Personally, I don’t like the dice as a symbol. It links sortition to gambling. The concept of sortition is related to things like statistical sampling, diversity, inclusion and self-governance. I think dice is an unfortunate public relations mistake.
I agree. Dice tend to convey an image of unpredictability, while sortition actually relies on the law of large numbers that promises the opposite. We should put some effort into coming up with a better image.
This is an interesting monograph and well worth reading. Unfortunately, like most “let’s tear it all up and start again from scratch” proposals there are a number of problems:
1. The Supreme Council, comprising 400 elected delegates from the 100 Constituency Councils will supply the legislative agenda for the government of appointed “super civil servants”. However the delegates are bound by the decisions of their Constituency Council, so how will the legislative agenda be agreed without breaching the delegate mandate?
2. Harper argues that the system will lead to a marked decrease in corruption owing to the numbers involved (10,000 allotted Reps in total). What this ignores is that real power will be in the hands of the Council of 400 allotted reps (the 150 Elders and 50 Monitors have no vote) so will not beyond the resources of lobbyists, given the agenda-setting role of the Council. Although Harper sees re-election as a source of corruption and short-termism, this ignores its role in ex-post accountability.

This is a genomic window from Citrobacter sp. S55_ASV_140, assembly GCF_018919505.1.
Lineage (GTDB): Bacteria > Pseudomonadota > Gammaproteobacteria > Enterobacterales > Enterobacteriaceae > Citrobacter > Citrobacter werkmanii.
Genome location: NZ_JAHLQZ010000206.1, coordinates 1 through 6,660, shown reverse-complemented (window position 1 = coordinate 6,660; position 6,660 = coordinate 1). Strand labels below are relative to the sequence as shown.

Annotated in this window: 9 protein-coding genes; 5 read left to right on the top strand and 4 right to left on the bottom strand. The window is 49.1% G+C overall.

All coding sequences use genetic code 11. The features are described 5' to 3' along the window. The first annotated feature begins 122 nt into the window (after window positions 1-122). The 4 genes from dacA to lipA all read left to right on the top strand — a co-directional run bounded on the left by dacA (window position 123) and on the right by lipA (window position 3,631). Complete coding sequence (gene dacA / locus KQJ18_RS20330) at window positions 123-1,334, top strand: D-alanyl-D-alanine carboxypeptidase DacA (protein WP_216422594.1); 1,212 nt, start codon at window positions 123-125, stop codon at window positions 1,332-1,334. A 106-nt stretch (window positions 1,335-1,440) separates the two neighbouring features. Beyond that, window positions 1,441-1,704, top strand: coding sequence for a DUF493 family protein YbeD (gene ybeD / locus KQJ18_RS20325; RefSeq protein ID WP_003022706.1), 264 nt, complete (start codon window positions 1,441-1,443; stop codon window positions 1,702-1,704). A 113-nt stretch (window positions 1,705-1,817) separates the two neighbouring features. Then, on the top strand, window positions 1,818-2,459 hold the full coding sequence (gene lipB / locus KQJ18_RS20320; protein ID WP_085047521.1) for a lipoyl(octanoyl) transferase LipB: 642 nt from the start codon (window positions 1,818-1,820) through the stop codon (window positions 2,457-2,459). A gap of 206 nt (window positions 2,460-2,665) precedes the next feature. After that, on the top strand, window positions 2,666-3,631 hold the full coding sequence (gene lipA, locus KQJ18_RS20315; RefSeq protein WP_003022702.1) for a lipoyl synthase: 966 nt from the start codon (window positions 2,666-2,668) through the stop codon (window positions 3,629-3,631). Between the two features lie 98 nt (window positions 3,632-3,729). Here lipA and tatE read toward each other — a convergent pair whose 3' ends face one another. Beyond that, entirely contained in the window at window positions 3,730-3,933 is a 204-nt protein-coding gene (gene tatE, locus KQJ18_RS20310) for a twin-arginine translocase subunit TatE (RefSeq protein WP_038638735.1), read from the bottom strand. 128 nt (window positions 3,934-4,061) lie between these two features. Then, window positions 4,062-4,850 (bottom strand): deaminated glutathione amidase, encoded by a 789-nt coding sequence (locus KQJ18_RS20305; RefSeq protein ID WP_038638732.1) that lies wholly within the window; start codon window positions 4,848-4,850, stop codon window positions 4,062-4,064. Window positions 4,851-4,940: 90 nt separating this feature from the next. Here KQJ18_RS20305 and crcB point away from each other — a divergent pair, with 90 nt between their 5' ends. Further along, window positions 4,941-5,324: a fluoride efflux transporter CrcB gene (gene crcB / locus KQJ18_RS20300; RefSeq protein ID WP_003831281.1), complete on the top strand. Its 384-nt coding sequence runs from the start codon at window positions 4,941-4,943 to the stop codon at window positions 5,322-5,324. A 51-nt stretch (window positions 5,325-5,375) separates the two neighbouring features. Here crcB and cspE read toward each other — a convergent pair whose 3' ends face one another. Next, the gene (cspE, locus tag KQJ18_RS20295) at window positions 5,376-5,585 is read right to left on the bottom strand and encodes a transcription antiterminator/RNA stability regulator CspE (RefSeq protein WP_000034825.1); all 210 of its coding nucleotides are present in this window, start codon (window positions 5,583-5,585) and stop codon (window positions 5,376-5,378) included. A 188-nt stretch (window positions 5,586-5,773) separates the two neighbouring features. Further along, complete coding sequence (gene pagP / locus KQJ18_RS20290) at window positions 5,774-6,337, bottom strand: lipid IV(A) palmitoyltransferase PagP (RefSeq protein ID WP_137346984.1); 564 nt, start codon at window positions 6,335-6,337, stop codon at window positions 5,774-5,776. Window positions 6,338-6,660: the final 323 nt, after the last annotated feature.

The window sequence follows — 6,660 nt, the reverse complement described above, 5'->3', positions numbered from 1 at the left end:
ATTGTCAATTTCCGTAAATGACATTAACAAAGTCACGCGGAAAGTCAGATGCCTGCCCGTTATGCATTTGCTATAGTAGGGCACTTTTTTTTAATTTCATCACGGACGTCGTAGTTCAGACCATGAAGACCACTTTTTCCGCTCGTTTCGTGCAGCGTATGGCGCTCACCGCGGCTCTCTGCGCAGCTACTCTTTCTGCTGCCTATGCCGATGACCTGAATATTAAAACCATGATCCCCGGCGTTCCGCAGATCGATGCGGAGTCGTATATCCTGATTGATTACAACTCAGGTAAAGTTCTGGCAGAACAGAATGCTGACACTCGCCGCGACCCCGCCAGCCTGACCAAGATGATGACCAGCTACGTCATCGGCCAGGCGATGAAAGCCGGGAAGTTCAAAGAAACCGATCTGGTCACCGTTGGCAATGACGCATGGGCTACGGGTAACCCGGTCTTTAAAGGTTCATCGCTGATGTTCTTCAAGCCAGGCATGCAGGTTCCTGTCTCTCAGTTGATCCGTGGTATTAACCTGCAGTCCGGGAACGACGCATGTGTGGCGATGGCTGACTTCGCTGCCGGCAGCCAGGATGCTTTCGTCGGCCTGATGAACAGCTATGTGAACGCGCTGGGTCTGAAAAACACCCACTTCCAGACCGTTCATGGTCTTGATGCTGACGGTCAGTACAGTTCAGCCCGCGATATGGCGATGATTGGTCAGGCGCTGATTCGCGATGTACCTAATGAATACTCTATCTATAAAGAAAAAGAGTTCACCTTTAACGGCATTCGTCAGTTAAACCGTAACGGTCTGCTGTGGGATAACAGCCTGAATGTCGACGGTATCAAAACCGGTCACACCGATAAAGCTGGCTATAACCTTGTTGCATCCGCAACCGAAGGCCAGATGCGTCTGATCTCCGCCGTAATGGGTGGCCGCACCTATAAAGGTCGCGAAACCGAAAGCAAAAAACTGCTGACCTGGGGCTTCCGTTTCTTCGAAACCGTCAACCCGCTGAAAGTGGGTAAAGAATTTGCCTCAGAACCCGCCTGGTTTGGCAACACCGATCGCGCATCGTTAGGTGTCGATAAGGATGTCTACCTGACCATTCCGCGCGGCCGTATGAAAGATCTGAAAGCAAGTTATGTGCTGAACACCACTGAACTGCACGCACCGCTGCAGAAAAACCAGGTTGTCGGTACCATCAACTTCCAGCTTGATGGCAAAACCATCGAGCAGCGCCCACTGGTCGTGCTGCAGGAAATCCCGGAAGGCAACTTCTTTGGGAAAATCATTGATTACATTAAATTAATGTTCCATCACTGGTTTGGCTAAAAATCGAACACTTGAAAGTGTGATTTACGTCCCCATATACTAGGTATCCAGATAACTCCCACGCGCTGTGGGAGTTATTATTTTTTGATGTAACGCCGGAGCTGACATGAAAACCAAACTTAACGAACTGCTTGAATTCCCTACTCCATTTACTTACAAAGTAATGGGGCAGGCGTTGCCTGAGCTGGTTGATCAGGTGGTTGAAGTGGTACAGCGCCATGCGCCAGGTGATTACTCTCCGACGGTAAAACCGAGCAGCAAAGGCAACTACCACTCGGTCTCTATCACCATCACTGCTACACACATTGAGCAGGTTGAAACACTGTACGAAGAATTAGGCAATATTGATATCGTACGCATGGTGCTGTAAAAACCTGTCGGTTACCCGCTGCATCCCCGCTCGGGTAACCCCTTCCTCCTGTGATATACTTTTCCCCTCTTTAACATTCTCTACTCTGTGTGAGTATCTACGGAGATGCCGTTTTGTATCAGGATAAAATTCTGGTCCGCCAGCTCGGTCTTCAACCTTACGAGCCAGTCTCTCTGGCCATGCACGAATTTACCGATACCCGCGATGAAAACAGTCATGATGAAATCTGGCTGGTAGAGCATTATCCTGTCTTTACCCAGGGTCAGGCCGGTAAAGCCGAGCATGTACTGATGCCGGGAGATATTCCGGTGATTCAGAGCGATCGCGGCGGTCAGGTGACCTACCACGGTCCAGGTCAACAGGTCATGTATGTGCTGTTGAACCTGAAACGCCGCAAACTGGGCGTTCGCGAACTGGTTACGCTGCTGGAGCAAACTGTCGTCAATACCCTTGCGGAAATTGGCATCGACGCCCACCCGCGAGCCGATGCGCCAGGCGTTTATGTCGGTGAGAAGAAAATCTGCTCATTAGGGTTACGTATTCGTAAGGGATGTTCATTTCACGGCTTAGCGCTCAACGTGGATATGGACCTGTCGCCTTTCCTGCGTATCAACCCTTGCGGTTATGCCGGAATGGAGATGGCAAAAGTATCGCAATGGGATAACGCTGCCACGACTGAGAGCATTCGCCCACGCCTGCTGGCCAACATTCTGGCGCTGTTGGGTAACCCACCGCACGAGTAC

3. Given that every Allotted Citizen will have only one vote in 10,000, why should they bother to take the time and trouble to study the issues in depth?
4. Although the success of the trial jury is used as a justification for the model, this ignores the fact that the jury has a far more limited role to play. There is no suggestion that the jury should be responsible for initiating prosecutions.
Seeing as his model is based on British political experience he might be better off building on what we already have. The Elders bear a striking resemblance to an idealised version of the House of Lords (House of Advocates in my proposal); and government ministers, formally speaking, are appointed by the crown on merit. If the role of the allotted element were to be to decide the outcome of the legislative debate (currently reserved, Rousseau-style, to the delegated government) then elected politicians might have an ongoing role in setting the legislative agenda. That way no turkeys would be required to vote for Christmas.